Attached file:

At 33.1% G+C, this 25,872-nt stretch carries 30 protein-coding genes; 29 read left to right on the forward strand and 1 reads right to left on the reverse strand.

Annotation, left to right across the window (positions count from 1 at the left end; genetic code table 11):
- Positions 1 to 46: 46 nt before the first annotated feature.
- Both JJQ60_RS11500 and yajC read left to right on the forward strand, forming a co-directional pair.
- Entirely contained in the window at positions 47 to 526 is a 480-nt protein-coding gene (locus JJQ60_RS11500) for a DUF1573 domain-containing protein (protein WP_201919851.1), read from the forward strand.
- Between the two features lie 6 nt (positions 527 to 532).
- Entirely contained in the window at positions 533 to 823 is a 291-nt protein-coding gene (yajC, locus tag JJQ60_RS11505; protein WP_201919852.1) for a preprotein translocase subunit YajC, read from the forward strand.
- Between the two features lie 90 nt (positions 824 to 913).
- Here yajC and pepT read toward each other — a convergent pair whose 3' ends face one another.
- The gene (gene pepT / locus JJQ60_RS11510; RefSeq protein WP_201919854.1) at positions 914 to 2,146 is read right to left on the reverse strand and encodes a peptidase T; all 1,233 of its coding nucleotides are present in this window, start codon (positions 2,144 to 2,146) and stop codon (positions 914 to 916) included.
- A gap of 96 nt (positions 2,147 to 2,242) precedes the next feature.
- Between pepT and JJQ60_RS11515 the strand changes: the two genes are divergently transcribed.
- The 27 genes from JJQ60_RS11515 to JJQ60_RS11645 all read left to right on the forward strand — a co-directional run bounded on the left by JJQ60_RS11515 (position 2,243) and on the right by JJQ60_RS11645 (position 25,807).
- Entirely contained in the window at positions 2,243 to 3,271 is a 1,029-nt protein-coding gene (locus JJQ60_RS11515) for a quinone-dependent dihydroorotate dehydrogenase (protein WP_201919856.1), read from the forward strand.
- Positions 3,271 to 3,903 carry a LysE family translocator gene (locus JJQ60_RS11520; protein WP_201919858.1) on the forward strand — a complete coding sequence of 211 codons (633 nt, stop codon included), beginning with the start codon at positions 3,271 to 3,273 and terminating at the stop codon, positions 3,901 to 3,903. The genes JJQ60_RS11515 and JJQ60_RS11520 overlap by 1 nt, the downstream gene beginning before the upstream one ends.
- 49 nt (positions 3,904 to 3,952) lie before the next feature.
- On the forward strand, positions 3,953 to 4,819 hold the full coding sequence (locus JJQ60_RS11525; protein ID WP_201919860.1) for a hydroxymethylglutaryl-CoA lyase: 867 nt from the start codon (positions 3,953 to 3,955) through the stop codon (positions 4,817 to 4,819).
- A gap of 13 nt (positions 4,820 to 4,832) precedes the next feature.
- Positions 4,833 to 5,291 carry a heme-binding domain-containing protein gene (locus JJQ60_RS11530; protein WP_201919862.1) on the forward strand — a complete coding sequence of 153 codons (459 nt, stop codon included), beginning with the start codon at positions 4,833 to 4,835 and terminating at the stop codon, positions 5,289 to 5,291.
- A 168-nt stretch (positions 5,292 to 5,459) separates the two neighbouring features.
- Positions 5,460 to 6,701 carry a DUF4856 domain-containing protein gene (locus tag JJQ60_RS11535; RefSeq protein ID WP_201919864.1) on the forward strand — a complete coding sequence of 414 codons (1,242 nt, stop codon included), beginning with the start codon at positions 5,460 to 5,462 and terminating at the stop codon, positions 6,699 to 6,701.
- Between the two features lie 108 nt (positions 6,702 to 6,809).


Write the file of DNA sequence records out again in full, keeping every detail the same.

At 33.1% G+C, this 25,872-nt stretch carries 30 protein-coding genes; 29 read left to right on the forward strand and 1 reads right to left on the reverse strand.

Annotation, left to right across the window (positions count from 1 at the left end; genetic code table 11):
- Positions 1 to 46: 46 nt before the first annotated feature.
- Both JJQ60_RS11500 and yajC read left to right on the forward strand, forming a co-directional pair.
- Entirely contained in the window at positions 47 to 526 is a 480-nt protein-coding gene (locus JJQ60_RS11500) for a DUF1573 domain-containing protein (protein WP_201919851.1), read from the forward strand.
- Between the two features lie 6 nt (positions 527 to 532).
- Entirely contained in the window at positions 533 to 823 is a 291-nt protein-coding gene (yajC, locus tag JJQ60_RS11505; protein WP_201919852.1) for a preprotein translocase subunit YajC, read from the forward strand.
- Between the two features lie 90 nt (positions 824 to 913).
- Here yajC and pepT read toward each other — a convergent pair whose 3' ends face one another.
- The gene (gene pepT / locus JJQ60_RS11510; RefSeq protein WP_201919854.1) at positions 914 to 2,146 is read right to left on the reverse strand and encodes a peptidase T; all 1,233 of its coding nucleotides are present in this window, start codon (positions 2,144 to 2,146) and stop codon (positions 914 to 916) included.
- A gap of 96 nt (positions 2,147 to 2,242) precedes the next feature.
- Between pepT and JJQ60_RS11515 the strand changes: the two genes are divergently transcribed.
- The 27 genes from JJQ60_RS11515 to JJQ60_RS11645 all read left to right on the forward strand — a co-directional run bounded on the left by JJQ60_RS11515 (position 2,243) and on the right by JJQ60_RS11645 (position 25,807).
- Entirely contained in the window at positions 2,243 to 3,271 is a 1,029-nt protein-coding gene (locus JJQ60_RS11515) for a quinone-dependent dihydroorotate dehydrogenase (protein WP_201919856.1), read from the forward strand.
- Positions 3,271 to 3,903 carry a LysE family translocator gene (locus JJQ60_RS11520; protein WP_201919858.1) on the forward strand — a complete coding sequence of 211 codons (633 nt, stop codon included), beginning with the start codon at positions 3,271 to 3,273 and terminating at the stop codon, positions 3,901 to 3,903. The genes JJQ60_RS11515 and JJQ60_RS11520 overlap by 1 nt, the downstream gene beginning before the upstream one ends.
- 49 nt (positions 3,904 to 3,952) lie before the next feature.
- On the forward strand, positions 3,953 to 4,819 hold the full coding sequence (locus JJQ60_RS11525; protein ID WP_201919860.1) for a hydroxymethylglutaryl-CoA lyase: 867 nt from the start codon (positions 3,953 to 3,955) through the stop codon (positions 4,817 to 4,819).
- A gap of 13 nt (positions 4,820 to 4,832) precedes the next feature.
- Positions 4,833 to 5,291 carry a heme-binding domain-containing protein gene (locus JJQ60_RS11530; protein WP_201919862.1) on the forward strand — a complete coding sequence of 153 codons (459 nt, stop codon included), beginning with the start codon at positions 4,833 to 4,835 and terminating at the stop codon, positions 5,289 to 5,291.
- A 168-nt stretch (positions 5,292 to 5,459) separates the two neighbouring features.
- Positions 5,460 to 6,701 carry a DUF4856 domain-containing protein gene (locus tag JJQ60_RS11535; RefSeq protein ID WP_201919864.1) on the forward strand — a complete coding sequence of 414 codons (1,242 nt, stop codon included), beginning with the start codon at positions 5,460 to 5,462 and terminating at the stop codon, positions 6,699 to 6,701.
- Between the two features lie 108 nt (positions 6,702 to 6,809).